Recently, Ben Abdelkrim et al. (7) showed that in junior basketball players, aerobic fitness is related to match performance and that the aerobic pathway is progressively heavily stressed during the course of the game. These findings are supported by studies that reported an important cardiovascular involvement during men's basketball competitions (6,7,29). Narazaki et al. (30) using direct oxygen consumption (VO2) assessment showed that players during scrimmage attained 65% of individual VO2max suggesting aerobic-fitness training to improve game performance. This VO2 involvement and the reported blood-lactate concentration [La]b suggest that submaximal aerobic fitness may play a role in basketball conditioning (30,31). This hypothesis was supported by the Laplaud et al. (24) findings that showed improvement in submaximal aerobic fitness in professional male basketball players during the competitive season (i.e., sensitivity). As a consequence of that, the determination of the submaximal components of aerobic fitness such as lactate threshold (LT) may be of some help in training monitoring and exercise prescription in modern basketball (36).

Although laboratory LT detection is the optimal choice for the determination of reliable results, the procedures involved are time consuming and require highly trained personal (16). Furthermore, laboratory testing requires exercise modes such as cycling or line running that are not basketball specific (11). Consequently, LT results may have doubtful relevance to specific basketball training, and the protocol used may limit players' motivation to testing. Therefore, the possibility to implement a basketball exercise mode-specific field test for the determination of LT would be of interest for coaches and basketball fitness trainers. The assessment of aerobic fitness via submaximal protocol in the field may also have a positive impact on player's motivation to testing having less impact on training fatigue compared to maximal aerobic-fitness tests (3-5,10,13). This may be the case before major competitions and after an injury has occurred.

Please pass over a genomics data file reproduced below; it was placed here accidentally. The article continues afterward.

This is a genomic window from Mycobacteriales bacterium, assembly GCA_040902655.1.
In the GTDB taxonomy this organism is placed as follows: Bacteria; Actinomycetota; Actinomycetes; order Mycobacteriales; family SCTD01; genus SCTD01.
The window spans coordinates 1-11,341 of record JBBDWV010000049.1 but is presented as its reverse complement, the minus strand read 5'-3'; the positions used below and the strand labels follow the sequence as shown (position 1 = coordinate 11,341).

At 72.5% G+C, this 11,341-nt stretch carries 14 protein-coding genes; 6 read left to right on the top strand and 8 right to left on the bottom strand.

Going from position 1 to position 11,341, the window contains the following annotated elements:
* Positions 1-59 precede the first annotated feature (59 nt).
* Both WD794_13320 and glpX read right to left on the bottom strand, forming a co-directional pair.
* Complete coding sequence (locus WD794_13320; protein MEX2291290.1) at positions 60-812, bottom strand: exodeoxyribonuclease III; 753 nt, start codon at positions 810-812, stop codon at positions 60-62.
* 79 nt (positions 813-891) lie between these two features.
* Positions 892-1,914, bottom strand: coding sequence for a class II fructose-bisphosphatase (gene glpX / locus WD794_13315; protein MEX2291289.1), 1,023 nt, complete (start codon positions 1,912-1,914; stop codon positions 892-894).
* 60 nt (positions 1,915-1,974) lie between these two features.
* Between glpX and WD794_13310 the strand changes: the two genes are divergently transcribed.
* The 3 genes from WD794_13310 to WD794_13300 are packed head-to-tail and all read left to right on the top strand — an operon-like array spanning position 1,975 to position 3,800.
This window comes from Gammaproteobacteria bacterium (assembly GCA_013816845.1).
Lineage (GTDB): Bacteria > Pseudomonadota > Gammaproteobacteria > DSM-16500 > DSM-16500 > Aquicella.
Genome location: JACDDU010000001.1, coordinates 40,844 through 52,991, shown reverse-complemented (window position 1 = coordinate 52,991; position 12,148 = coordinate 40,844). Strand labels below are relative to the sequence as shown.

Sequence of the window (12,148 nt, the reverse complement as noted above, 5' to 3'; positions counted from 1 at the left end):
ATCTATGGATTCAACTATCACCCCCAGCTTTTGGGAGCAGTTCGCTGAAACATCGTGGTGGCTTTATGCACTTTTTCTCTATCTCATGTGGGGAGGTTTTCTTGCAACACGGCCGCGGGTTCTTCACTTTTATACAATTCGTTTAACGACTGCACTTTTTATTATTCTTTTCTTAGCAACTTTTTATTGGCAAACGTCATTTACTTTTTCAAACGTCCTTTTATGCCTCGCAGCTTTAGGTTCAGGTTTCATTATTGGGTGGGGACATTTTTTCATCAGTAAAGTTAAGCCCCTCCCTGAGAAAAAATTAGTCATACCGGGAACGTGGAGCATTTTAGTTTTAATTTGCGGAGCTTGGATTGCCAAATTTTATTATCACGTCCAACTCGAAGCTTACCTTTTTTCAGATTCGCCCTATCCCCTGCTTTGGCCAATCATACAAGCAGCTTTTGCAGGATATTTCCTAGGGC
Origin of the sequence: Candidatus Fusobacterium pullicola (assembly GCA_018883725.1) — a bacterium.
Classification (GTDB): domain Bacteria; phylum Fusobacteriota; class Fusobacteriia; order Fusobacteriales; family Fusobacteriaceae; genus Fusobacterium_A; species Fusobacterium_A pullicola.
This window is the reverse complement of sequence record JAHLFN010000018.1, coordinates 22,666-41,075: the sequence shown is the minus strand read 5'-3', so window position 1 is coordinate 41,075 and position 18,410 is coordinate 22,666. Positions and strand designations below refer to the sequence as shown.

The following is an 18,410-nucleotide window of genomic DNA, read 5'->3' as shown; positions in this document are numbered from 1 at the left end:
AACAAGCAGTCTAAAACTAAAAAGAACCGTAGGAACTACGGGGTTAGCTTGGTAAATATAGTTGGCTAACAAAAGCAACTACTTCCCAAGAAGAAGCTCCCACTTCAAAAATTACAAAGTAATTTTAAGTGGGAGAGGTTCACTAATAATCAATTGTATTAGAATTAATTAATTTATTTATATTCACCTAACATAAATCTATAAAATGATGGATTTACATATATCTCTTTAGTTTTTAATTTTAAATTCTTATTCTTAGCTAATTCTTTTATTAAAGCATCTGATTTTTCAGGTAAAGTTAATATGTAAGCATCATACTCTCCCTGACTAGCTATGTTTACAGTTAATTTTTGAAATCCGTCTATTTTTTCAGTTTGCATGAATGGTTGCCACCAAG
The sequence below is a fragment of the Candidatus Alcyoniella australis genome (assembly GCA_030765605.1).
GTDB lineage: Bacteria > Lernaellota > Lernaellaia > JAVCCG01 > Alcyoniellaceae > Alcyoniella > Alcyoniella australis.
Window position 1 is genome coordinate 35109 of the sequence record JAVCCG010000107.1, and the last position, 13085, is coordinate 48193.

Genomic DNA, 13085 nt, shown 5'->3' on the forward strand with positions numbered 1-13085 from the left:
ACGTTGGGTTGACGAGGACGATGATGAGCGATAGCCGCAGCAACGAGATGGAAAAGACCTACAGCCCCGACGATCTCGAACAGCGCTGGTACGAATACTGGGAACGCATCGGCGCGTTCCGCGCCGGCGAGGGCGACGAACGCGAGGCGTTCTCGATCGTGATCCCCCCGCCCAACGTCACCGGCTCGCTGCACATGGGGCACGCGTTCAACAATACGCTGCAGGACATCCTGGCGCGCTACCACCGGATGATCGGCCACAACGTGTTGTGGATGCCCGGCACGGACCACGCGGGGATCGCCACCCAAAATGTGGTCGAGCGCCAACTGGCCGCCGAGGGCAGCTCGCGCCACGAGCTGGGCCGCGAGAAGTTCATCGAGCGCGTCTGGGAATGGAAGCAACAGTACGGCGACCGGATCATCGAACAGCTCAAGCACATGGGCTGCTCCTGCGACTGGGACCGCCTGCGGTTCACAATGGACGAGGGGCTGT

Given this, the aim of this study was to assess the validity of a newly devised exercise mode-specific field test for LT detection in young basketball players. We hypothesized an association between court (surrogate) and laboratory (gold standard) submaximal aerobic-fitness values (criterion validity).

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Methods

Experimental Approach to the Problem

Recently, aerobic fitness (31) has been proposed as a performance component in basketball conditioning (35,42) and team sports (36). During basketball, the majority of the actions affecting the match outcome are performed at near-maximal intensities involving players' anaerobic-power abilities. However, medium-to-low intensity activities (∼50 and 40% of game time, respectively) and post high-to-maximal exercise game recovery (∼10% of game time) are accomplished through aerobic-pathway involvement (36). Consequently, aerobic-fitness training and tests are suggested to be included in basketball-specific test batteries to complement anaerobic power and agility performance assessment (34,36,42,43). In this study, the assessment of aerobic fitness was performed using a progressive intermittent submaximal test that involved shuttle running (Intermittent Shuttle-Running Test [ISRT]) on a 20-m base of the basketball court. This is to provide logical validity and feasibility (39). Criterion validity was tested comparing ISRT results with LT values assessed in the laboratory during a progressive treadmill test (i.e., gold standard) (23). Lactate threshold was considered as the speed attained at a [La]b 1 mmol·L−1 above the resting level (13,41). Speed at LT was calculated using the best fit line method for each individual's [La]b vs. speed data using a custom-made visual-basic program.